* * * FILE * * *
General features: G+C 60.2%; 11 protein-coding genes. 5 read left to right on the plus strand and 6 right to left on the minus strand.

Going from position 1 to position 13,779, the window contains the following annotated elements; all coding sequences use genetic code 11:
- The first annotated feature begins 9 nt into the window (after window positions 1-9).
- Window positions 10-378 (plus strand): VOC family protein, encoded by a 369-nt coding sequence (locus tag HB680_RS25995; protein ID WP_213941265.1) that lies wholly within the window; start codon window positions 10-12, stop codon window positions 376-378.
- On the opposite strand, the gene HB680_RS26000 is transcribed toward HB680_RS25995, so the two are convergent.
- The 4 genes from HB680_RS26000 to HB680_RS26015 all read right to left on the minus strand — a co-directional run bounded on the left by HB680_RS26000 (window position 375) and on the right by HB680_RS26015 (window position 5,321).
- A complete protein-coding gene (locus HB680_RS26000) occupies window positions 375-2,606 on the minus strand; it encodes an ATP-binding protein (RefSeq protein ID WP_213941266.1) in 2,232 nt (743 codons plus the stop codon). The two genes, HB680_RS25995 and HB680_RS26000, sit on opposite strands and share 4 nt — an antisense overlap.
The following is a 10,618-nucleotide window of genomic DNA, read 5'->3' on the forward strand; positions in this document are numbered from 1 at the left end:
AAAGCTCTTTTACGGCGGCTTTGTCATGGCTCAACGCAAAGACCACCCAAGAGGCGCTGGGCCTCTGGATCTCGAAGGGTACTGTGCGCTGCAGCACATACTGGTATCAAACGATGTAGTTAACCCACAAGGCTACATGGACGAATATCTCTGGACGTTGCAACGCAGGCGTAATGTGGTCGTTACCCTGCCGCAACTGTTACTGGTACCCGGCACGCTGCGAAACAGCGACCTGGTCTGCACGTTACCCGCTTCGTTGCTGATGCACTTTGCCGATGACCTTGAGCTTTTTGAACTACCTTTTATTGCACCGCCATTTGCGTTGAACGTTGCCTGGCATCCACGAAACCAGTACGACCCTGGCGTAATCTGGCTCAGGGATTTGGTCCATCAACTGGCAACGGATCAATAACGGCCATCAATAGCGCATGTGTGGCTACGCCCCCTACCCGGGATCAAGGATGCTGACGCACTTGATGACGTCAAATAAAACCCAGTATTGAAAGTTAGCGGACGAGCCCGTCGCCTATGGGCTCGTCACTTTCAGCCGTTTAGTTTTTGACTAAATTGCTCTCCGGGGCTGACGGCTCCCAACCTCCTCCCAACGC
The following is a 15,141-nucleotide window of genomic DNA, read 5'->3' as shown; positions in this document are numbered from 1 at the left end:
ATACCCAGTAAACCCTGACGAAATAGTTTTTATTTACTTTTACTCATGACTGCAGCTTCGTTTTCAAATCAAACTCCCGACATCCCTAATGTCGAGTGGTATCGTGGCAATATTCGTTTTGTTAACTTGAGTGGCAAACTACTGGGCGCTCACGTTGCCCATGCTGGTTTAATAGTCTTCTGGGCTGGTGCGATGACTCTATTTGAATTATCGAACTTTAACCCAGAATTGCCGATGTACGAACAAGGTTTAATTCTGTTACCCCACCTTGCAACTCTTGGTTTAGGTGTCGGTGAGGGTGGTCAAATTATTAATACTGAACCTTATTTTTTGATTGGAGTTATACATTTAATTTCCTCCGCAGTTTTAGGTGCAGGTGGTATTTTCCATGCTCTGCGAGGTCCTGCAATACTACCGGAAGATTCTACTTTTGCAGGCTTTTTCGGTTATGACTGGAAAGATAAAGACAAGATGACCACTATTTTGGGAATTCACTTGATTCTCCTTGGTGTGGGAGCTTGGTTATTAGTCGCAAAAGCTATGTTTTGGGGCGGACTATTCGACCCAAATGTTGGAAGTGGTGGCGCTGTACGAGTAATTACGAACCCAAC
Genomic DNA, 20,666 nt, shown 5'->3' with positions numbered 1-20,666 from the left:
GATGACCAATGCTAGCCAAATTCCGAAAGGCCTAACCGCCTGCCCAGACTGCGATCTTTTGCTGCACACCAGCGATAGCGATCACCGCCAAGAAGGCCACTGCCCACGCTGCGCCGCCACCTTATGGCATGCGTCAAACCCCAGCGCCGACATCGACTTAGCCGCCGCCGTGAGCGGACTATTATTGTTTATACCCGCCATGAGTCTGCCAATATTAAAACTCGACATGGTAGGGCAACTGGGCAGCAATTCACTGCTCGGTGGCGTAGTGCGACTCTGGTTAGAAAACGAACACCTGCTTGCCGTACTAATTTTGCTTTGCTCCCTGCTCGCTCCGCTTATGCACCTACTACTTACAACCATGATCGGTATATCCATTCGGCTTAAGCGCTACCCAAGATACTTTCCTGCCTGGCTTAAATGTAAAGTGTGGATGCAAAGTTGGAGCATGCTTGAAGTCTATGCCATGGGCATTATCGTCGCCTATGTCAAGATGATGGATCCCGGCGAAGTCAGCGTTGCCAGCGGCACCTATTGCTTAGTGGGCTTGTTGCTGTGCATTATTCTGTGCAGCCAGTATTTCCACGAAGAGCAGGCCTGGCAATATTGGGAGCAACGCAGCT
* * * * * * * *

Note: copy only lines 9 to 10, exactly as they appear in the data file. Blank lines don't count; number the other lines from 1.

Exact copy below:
AAAGCTCTTTTACGGCGGCTTTGTCATGGCTCAACGCAAAGACCACCCAAGAGGCGCTGGGCCTCTGGATCTCGAAGGGTACTGTGCGCTGCAGCACATACTGGTATCAAACGATGTAGTTAACCCACAAGGCTACATGGACGAATATCTCTGGACGTTGCAACGCAGGCGTAATGTGGTCGTTACCCTGCCGCAACTGTTACTGGTACCCGGCACGCTGCGAAACAGCGACCTGGTCTGCACGTTACCCGCTTCGTTGCTGATGCACTTTGCCGATGACCTTGAGCTTTTTGAACTACCTTTTATTGCACCGCCATTTGCGTTGAACGTTGCCTGGCATCCACGAAACCAGTACGACCCTGGCGTAATCTGGCTCAGGGATTTGGTCCATCAACTGGCAACGGATCAATAACGGCCATCAATAGCGCATGTGTGGCTACGCCCCCTACCCGGGATCAAGGATGCTGACGCACTTGATGACGTCAAATAAAACCCAGTATTGAAAGTTAGCGGACGAGCCCGTCGCCTATGGGCTCGTCACTTTCAGCCGTTTAGTTTTTGACTAAATTGCTCTCCGGGGCTGACGGCTCCCAACCTCCTCCCAACGC
The following is a 15,141-nucleotide window of genomic DNA, read 5'->3' as shown; positions in this document are numbered from 1 at the left end: